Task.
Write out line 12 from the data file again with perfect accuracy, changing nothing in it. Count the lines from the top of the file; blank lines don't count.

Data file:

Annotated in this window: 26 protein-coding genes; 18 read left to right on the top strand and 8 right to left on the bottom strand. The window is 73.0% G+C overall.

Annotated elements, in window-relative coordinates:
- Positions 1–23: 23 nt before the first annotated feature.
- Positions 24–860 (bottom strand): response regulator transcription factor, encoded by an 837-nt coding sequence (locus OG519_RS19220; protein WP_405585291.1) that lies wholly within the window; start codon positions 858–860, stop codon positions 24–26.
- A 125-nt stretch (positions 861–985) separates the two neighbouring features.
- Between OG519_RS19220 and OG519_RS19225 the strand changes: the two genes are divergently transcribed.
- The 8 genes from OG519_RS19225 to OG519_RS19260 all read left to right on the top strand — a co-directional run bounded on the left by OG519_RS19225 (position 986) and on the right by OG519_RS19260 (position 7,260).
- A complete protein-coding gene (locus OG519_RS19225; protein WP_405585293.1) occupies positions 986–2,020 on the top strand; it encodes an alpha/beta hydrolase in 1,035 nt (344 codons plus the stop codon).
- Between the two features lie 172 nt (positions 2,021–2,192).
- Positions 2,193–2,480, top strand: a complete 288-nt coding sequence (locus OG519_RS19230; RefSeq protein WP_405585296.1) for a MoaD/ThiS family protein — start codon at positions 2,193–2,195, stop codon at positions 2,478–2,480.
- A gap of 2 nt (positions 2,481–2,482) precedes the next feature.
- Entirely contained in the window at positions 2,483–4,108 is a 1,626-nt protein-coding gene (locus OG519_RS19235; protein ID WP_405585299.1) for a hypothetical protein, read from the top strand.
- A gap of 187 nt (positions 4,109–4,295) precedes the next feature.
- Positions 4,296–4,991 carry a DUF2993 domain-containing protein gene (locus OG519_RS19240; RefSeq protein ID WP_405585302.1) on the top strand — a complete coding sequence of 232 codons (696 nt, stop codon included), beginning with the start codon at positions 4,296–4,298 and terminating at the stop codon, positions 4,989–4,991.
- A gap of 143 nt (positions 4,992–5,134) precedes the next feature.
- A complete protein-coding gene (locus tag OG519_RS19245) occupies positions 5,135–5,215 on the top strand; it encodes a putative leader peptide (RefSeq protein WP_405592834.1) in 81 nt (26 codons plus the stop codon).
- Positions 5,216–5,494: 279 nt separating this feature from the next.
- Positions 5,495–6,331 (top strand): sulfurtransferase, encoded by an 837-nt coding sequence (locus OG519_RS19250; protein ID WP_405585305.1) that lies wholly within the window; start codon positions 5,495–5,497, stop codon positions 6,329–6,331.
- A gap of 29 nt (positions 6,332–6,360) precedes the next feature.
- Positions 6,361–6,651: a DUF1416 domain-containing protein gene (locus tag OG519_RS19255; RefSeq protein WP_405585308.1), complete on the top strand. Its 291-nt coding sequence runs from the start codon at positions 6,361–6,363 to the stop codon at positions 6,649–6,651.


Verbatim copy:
- Entirely contained in the window at positions 2,483–4,108 is a 1,626-nt protein-coding gene (locus OG519_RS19235; protein ID WP_405585299.1) for a hypothetical protein, read from the top strand.